We use cookies to improve your experience on our website. By continuing to browse this website you are agreeing to our use of cookies. Find out more by reading Cookies OK


Much more than spectacular tropical beaches and endless sunshine, Mauritius offers myriad cultural experiences that give travellers insight into the island’s unique character. The ‘In The Know’ concept offered by our beach hotel in Mauritius illuminates aspects of Mauritian life through culinary programmes, market visits, historical excursions, religious festivals and other exciting activities that give a glimpse of authentic local culture.

Maha Shivaratree

The Maha Shivaratree festival– translated as the 'Great Night of Shiva’ – takes place at the end of February. Pilgrims clad in white make their way to Ganga Talao – Grand Bassin – a crater lake on the island’s central plateau. Devotees carry elaborately decorated bamboo ‘kanwar’ to the lake, and once there, head to a Shiva temple on the lake’s shore to mediate, pray, chant and make offerings of bael leaves.


This religious festival is celebrated by Indians of Tamil origin. Participants fast for 10 days for purification of body and mind, after which there is a procession of chariots bearing the deity Muruga. Many devotees have their cheeks, tongues and chests pierced with small spears. This festival includes a fire-walking ceremony – a sight not to be missed.


Divali is celebrated by all Indo-Mauritians, alongside a smaller proportion of people from other communities. It was originally an Indian festival celebrating the victory of Lord Rama over the devil, as depicted in the epic poem ‘Ramayana’. Many Mauritians celebrate this ‘festival of Light’ by decorating their homes with small oil lamps or electric bulbs. Another tradition on this day is sharing homemade cakes with neighbours and family.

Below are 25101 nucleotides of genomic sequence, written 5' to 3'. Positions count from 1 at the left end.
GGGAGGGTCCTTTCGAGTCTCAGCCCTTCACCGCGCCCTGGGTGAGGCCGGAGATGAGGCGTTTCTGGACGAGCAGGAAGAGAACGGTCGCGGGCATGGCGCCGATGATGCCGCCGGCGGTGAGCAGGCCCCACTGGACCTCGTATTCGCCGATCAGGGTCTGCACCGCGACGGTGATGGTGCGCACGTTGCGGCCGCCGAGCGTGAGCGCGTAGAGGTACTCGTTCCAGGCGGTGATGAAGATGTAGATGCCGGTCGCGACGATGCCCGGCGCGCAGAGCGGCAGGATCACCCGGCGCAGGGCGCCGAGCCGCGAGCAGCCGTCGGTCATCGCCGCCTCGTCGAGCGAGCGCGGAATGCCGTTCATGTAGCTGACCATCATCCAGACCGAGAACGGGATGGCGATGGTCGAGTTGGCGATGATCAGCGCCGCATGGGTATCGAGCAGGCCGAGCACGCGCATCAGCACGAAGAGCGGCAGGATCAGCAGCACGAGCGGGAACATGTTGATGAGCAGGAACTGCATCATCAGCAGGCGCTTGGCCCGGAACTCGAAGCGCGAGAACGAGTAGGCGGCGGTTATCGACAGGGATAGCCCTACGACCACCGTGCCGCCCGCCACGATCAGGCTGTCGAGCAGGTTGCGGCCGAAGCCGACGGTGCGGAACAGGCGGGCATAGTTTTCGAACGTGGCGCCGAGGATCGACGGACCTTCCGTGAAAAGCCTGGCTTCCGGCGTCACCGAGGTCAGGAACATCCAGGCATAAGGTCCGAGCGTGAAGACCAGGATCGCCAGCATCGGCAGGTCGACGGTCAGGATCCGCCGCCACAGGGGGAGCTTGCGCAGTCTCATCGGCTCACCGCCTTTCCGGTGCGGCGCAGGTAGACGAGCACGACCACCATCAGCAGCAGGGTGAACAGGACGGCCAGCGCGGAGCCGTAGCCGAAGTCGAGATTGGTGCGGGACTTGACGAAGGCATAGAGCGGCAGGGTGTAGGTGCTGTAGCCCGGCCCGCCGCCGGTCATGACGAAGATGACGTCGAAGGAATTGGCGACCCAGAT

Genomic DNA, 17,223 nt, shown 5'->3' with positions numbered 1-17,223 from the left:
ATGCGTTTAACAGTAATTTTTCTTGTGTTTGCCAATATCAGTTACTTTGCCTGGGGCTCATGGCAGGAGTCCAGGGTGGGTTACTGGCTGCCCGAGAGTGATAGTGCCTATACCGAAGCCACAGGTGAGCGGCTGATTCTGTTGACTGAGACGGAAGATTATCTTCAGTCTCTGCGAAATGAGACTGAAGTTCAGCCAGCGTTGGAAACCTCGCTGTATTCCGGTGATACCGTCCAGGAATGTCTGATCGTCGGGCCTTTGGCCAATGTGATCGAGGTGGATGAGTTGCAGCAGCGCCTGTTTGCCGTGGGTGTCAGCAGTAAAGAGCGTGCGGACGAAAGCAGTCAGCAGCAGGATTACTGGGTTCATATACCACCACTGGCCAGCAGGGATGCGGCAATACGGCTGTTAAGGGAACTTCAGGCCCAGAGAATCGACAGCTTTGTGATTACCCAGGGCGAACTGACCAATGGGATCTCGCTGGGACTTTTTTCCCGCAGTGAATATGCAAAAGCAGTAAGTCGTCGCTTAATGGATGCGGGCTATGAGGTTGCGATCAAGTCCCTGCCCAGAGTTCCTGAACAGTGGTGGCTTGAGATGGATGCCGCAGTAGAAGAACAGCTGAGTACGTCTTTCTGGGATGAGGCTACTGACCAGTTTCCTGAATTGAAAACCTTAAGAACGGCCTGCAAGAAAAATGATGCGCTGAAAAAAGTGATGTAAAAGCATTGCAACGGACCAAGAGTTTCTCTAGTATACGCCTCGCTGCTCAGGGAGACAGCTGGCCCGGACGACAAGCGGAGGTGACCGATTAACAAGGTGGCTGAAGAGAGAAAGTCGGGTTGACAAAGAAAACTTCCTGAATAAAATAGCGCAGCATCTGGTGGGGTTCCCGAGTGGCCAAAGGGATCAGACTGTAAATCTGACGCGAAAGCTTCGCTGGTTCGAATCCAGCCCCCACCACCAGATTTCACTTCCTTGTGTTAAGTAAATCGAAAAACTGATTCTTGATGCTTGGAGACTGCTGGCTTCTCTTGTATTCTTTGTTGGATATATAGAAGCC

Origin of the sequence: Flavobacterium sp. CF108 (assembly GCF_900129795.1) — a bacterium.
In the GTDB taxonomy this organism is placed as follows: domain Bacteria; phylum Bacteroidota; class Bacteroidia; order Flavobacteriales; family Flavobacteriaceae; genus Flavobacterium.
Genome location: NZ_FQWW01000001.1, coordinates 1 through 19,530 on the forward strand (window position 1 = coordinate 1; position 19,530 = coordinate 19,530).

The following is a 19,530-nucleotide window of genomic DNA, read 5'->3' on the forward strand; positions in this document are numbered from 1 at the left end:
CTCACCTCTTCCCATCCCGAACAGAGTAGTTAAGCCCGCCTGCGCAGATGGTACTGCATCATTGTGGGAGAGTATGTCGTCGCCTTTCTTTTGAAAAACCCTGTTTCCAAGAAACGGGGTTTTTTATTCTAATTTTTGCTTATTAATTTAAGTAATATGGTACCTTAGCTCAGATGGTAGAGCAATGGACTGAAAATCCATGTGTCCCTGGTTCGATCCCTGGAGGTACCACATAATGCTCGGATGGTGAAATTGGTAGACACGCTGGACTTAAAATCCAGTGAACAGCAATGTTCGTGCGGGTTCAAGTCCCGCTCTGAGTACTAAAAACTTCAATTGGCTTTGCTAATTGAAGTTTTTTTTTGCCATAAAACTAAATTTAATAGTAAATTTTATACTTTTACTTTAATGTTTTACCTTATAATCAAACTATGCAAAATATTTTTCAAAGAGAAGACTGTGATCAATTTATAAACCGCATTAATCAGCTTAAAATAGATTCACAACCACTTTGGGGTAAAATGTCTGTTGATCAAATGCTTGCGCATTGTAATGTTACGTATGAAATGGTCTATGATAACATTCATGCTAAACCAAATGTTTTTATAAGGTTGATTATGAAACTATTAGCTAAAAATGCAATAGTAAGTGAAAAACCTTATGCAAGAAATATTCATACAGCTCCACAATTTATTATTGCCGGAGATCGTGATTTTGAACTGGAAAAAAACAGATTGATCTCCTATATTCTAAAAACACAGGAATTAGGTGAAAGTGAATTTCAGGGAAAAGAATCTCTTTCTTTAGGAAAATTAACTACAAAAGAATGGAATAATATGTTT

Holi – the Festival of Colours – is an Indian festival that takes place in March. A celebration of spring, this day is characterised by brightly coloured powders – gulal – thrown around in a good-natured ‘colour fight’. In Mauritius, people of all faiths and backgrounds celebrate Holi, and anyone can take part.

Father Laval Day

September 9 is the birthday of Blessed Father Jacques Désiré Laval, and people of all communities walk to his shrine at Sainte Croix. Father Jacques Désiré Laval was a priest in the eighteenth century who became known as the protector of the impoverished, working with poor, uneducated former slaves and converting tens of thousands in his parish.

Chinese Spring Festivals

Chinese New Year's Day, or Spring Festival, is the most important festival for the Sino-Mauritian community. This festival is commemorated by cleaning the house, sharing traditional wax cakes with family and friends and setting off noisy firecrackers to ward off evil spirits. In Port Louis’s Chinatown, colourful dragon and lion dances are staged.


This Muslim festival is celebrated at the end of Ramadan, the holy month of fasting. All Muslims celebrate this day at their local mosque with prayer, food and cakes. Food is also shared with neighbours, friends and the poor.

Christian Festivals

Mauritius has a large Christian community, mostly of Catholic faith. As such, most Christian celebrations, such as Easter and Christmas, are celebrated in the same way as in Europe. During Easter, you will find the traditional chocolate Easter eggs on sale everywhere. Christmas entails all the usual treats: Christmas trees, gifts and Santa Claus.